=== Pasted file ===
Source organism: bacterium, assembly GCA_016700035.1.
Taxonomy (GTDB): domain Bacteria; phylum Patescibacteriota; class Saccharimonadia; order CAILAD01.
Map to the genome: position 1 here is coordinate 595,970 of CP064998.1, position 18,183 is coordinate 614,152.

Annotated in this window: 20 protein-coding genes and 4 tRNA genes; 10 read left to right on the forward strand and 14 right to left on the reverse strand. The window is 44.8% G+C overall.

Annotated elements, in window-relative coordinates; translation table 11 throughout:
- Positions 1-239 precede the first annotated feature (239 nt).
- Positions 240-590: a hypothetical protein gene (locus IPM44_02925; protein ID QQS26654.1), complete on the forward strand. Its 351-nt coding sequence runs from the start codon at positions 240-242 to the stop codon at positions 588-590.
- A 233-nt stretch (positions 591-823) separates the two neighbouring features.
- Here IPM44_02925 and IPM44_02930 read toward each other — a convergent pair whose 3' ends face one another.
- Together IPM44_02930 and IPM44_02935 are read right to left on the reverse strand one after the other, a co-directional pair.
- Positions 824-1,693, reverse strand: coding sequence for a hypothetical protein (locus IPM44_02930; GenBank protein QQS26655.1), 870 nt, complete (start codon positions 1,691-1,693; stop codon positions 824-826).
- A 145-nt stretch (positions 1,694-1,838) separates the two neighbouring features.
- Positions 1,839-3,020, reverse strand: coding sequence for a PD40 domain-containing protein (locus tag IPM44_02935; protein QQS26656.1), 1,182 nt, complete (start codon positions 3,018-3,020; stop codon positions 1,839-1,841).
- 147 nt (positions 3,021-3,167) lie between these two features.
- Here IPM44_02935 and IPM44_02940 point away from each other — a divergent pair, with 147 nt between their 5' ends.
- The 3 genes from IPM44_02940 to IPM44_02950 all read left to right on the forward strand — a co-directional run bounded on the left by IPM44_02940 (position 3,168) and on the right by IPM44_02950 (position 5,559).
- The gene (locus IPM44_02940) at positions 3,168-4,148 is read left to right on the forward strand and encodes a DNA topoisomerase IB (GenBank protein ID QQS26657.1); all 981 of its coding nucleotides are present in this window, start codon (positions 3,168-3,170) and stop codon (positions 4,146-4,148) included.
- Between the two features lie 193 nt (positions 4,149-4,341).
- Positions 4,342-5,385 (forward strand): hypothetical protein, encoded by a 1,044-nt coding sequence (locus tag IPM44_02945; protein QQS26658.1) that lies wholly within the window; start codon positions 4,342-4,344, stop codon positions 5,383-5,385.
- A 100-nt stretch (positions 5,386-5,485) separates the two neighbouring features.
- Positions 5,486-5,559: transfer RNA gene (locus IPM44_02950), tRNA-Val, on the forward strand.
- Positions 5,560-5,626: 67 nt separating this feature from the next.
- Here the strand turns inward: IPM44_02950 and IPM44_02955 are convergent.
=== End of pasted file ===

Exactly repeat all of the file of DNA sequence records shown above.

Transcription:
Source organism: bacterium, assembly GCA_016700035.1.
Taxonomy (GTDB): domain Bacteria; phylum Patescibacteriota; class Saccharimonadia; order CAILAD01.
Map to the genome: position 1 here is coordinate 595,970 of CP064998.1, position 18,183 is coordinate 614,152.

Annotated in this window: 20 protein-coding genes and 4 tRNA genes; 10 read left to right on the forward strand and 14 right to left on the reverse strand. The window is 44.8% G+C overall.

Annotated elements, in window-relative coordinates; translation table 11 throughout:
- Positions 1-239 precede the first annotated feature (239 nt).
- Positions 240-590: a hypothetical protein gene (locus IPM44_02925; protein ID QQS26654.1), complete on the forward strand. Its 351-nt coding sequence runs from the start codon at positions 240-242 to the stop codon at positions 588-590.
- A 233-nt stretch (positions 591-823) separates the two neighbouring features.
- Here IPM44_02925 and IPM44_02930 read toward each other — a convergent pair whose 3' ends face one another.
- Together IPM44_02930 and IPM44_02935 are read right to left on the reverse strand one after the other, a co-directional pair.
- Positions 824-1,693, reverse strand: coding sequence for a hypothetical protein (locus IPM44_02930; GenBank protein QQS26655.1), 870 nt, complete (start codon positions 1,691-1,693; stop codon positions 824-826).
- A 145-nt stretch (positions 1,694-1,838) separates the two neighbouring features.
- Positions 1,839-3,020, reverse strand: coding sequence for a PD40 domain-containing protein (locus tag IPM44_02935; protein QQS26656.1), 1,182 nt, complete (start codon positions 3,018-3,020; stop codon positions 1,839-1,841).
- 147 nt (positions 3,021-3,167) lie between these two features.
- Here IPM44_02935 and IPM44_02940 point away from each other — a divergent pair, with 147 nt between their 5' ends.
- The 3 genes from IPM44_02940 to IPM44_02950 all read left to right on the forward strand — a co-directional run bounded on the left by IPM44_02940 (position 3,168) and on the right by IPM44_02950 (position 5,559).
- The gene (locus IPM44_02940) at positions 3,168-4,148 is read left to right on the forward strand and encodes a DNA topoisomerase IB (GenBank protein ID QQS26657.1); all 981 of its coding nucleotides are present in this window, start codon (positions 3,168-3,170) and stop codon (positions 4,146-4,148) included.
- Between the two features lie 193 nt (positions 4,149-4,341).
- Positions 4,342-5,385 (forward strand): hypothetical protein, encoded by a 1,044-nt coding sequence (locus tag IPM44_02945; protein QQS26658.1) that lies wholly within the window; start codon positions 4,342-4,344, stop codon positions 5,383-5,385.
- A 100-nt stretch (positions 5,386-5,485) separates the two neighbouring features.
- Positions 5,486-5,559: transfer RNA gene (locus IPM44_02950), tRNA-Val, on the forward strand.
- Positions 5,560-5,626: 67 nt separating this feature from the next.
- Here the strand turns inward: IPM44_02950 and IPM44_02955 are convergent.